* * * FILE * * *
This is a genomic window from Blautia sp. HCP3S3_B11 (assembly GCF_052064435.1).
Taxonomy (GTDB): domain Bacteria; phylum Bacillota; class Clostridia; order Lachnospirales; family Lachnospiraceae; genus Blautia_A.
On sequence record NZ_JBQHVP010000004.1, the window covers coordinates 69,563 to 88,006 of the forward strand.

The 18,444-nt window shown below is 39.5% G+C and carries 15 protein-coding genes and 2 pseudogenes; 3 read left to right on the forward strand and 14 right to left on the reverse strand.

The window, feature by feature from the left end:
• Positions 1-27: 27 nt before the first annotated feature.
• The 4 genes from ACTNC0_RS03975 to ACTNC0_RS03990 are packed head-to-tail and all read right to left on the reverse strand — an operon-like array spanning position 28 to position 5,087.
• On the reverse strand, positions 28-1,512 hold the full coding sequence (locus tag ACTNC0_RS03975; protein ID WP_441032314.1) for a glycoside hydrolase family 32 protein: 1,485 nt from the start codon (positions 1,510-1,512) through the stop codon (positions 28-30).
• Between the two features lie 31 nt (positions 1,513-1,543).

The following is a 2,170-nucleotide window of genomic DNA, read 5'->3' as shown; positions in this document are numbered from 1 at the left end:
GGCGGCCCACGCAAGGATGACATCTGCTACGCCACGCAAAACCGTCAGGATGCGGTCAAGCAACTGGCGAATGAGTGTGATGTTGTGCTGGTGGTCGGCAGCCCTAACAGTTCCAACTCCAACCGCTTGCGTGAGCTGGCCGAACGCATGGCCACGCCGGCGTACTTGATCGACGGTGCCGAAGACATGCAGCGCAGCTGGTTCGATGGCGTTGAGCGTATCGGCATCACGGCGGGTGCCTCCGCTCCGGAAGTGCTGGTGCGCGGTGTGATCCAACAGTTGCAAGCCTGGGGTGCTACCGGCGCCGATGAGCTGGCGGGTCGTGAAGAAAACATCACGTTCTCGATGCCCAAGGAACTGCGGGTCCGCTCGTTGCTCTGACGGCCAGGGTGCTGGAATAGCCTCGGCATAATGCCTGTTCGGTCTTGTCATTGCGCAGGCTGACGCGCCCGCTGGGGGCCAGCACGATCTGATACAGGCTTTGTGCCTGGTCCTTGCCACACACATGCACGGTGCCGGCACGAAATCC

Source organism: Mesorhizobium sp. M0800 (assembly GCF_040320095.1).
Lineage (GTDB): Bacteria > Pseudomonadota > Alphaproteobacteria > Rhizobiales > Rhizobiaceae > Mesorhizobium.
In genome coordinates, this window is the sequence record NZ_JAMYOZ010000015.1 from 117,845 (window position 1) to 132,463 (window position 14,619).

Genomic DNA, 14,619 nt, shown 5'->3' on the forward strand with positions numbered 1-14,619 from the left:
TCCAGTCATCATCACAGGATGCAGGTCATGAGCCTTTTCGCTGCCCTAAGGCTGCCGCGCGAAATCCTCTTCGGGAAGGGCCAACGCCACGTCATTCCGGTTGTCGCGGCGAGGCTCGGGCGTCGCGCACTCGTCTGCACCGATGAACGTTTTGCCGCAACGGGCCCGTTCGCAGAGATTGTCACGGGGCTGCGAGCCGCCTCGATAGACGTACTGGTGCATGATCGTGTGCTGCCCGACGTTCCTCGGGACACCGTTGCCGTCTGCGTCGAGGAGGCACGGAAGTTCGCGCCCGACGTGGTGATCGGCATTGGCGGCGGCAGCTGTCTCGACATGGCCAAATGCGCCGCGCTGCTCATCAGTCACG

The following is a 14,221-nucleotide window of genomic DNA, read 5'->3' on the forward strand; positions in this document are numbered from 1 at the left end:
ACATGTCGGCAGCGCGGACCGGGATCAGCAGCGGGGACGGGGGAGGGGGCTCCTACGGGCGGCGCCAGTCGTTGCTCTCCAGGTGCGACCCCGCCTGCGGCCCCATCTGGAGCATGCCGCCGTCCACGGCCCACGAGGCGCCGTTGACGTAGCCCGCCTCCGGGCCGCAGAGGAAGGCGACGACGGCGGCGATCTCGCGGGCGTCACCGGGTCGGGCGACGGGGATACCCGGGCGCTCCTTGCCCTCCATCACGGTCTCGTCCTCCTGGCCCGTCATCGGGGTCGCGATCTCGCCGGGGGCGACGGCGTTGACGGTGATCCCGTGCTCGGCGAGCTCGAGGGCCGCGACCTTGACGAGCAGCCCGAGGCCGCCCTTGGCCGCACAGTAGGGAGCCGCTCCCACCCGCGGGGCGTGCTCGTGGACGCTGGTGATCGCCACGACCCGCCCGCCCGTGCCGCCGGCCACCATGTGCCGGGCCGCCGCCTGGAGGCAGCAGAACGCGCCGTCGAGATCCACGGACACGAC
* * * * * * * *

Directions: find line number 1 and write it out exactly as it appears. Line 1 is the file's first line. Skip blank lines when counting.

This is a genomic window from Blautia sp. HCP3S3_B11 (assembly GCF_052064435.1).